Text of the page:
No. 22: Miami

For a map showing the hot spots of government customers across the country, click here.

The map was created for Washington Technology by FortiusOne and GeoCommons, an Arlington, Va., mapping company.

Think Miami, and beaches, palm trees and sun come to mind. But the city ?
including surrounding Miami-Dade County ? has the third-largest number of
Homeland Security Department employees in the nation, after Washington and
Los Angeles.

Miami has a large Transportation Security Administration presence because of
Miami International Airport, said Diana Gonzalez, coordinator of the Miami-Dade
Defense Alliance. "We have a sizable [Federal Aviation Administration] presence,
too, because of Miami and the other airports. At Homestead Air Reserve Base,
for example, the control tower people are [also] FAA employees."

Ranked at No. 22, Miami had 27,565 military and civilian jobs in 2005.
The Coast Guard, another DHS agency, is well-represented in Miami, too.
"Then, of course, you have Immigration and Customs Enforcement, ICE, as well,"
Gonzalez added.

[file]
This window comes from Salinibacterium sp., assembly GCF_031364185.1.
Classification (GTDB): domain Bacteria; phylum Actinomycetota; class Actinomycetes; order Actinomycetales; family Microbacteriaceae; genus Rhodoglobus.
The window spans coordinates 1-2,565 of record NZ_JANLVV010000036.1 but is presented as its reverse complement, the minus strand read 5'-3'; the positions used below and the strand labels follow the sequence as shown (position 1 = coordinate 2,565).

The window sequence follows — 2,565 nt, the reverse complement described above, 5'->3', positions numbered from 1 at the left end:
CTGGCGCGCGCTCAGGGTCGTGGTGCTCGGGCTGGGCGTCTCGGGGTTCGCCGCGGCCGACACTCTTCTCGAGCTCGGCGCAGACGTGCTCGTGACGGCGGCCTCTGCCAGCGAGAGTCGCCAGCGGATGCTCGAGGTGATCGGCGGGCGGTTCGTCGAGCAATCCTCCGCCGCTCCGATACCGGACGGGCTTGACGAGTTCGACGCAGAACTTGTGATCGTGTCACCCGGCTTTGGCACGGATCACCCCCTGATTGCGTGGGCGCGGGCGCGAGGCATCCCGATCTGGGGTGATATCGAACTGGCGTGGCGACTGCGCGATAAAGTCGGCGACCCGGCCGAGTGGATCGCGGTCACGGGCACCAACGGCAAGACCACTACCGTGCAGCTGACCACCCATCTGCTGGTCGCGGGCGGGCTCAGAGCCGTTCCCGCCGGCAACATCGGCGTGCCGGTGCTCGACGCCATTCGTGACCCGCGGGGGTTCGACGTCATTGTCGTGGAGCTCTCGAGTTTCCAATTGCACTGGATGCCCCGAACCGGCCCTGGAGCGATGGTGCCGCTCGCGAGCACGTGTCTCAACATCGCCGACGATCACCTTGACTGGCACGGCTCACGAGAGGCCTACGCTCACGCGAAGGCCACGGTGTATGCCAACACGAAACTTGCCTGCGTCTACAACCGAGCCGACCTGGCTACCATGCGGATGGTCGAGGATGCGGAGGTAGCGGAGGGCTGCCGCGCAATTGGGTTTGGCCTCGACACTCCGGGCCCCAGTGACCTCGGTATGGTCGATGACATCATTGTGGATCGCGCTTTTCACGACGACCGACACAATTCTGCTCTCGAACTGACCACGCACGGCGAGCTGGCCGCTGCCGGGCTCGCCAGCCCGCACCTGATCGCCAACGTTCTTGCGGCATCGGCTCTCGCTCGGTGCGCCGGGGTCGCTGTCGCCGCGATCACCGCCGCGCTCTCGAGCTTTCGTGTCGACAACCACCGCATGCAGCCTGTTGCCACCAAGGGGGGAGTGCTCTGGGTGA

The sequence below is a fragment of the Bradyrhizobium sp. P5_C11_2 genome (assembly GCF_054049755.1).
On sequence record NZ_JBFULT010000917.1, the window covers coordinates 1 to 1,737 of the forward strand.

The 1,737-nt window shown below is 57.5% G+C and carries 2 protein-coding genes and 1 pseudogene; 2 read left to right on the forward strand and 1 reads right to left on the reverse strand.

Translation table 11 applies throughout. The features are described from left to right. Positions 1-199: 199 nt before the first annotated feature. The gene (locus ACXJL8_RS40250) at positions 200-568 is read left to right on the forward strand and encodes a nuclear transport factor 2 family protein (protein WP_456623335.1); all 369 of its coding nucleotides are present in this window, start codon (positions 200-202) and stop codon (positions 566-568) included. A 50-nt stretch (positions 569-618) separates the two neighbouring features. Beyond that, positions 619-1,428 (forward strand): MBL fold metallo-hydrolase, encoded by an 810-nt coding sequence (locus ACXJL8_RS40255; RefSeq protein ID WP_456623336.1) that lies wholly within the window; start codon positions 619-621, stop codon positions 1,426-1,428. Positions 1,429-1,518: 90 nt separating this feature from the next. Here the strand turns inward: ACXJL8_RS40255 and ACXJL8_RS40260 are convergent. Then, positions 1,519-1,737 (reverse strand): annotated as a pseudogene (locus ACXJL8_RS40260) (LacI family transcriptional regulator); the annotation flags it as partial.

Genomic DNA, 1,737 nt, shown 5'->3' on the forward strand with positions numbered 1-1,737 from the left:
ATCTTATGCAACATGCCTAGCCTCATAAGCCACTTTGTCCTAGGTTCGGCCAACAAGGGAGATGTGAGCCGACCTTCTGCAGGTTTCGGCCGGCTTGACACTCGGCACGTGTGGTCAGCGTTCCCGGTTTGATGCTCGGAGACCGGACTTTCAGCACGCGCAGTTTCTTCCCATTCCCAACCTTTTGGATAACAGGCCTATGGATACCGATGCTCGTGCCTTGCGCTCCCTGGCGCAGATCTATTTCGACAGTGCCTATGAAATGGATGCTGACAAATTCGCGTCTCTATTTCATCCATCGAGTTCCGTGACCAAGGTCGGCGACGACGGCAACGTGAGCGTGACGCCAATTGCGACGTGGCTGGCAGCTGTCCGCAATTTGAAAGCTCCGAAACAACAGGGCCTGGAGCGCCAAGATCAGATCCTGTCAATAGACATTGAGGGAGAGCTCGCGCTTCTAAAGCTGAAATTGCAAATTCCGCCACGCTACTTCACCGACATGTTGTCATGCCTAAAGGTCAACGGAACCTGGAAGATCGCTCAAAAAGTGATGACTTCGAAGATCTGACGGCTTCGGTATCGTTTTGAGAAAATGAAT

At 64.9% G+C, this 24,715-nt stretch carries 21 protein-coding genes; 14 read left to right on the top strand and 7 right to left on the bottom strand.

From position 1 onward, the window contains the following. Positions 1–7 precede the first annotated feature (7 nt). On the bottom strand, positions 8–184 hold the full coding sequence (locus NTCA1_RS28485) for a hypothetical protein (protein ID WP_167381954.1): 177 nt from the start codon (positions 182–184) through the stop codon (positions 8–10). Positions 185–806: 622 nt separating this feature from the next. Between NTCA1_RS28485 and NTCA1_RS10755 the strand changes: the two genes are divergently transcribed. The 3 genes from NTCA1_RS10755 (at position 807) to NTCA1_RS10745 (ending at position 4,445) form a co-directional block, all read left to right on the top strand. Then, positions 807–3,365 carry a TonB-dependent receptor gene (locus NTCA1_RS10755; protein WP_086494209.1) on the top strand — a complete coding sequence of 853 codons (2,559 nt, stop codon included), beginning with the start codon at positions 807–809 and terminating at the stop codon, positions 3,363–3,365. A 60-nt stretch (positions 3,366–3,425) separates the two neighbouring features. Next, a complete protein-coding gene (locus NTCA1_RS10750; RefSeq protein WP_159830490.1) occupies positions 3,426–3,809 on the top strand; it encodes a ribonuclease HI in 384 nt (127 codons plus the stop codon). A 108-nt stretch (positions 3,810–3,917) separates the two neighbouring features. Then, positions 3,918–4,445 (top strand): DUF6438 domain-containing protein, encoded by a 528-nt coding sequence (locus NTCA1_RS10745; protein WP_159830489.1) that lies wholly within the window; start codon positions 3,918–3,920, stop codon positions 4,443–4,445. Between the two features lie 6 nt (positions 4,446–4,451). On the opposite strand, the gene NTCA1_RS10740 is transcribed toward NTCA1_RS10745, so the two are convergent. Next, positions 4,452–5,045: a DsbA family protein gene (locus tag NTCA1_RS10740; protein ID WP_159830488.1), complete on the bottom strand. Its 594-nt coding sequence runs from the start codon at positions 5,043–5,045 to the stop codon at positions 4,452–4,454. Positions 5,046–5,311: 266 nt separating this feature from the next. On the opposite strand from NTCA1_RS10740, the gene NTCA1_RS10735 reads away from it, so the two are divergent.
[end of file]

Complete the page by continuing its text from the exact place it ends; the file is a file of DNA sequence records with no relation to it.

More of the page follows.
The area also has a large military presence, which grew during the gradual
handover to Panama of the canal and its installations in the late 1980s and
1990s. In September 1997, the Southern Command, whose responsibilities
included Latin America and the Caribbean, moved from Ancon Hill, near Panama
City, to Miami.

The Miami-based command comprises more than 1,200 military and civilian
personnel from all service branches and several federal agencies. It is responsible
for defending the Panama Canal and surrounding areas and is also charged
with contingency planning, operations and security cooperation for Central and
South America, the Caribbean, Cuba, and the Bahamas.

In all, the local military presence is a $1 billion industry for Miami-Dade
County and accounts for more than 24,000 jobs, according to the Association of
Defense Communities.

Gonzalez said contractors should know that the military is only one facet of
Miami-Dade's diversified economy. "International trade is another big component,"
she said. "The things they would need to know are the major industries
that are there already, and how?they interconnect with the federal government."

About the Author

David Hubler is the former print managing editor for GCN and senior editor for Washington Technology. He is freelance writer living in Annandale, Va.

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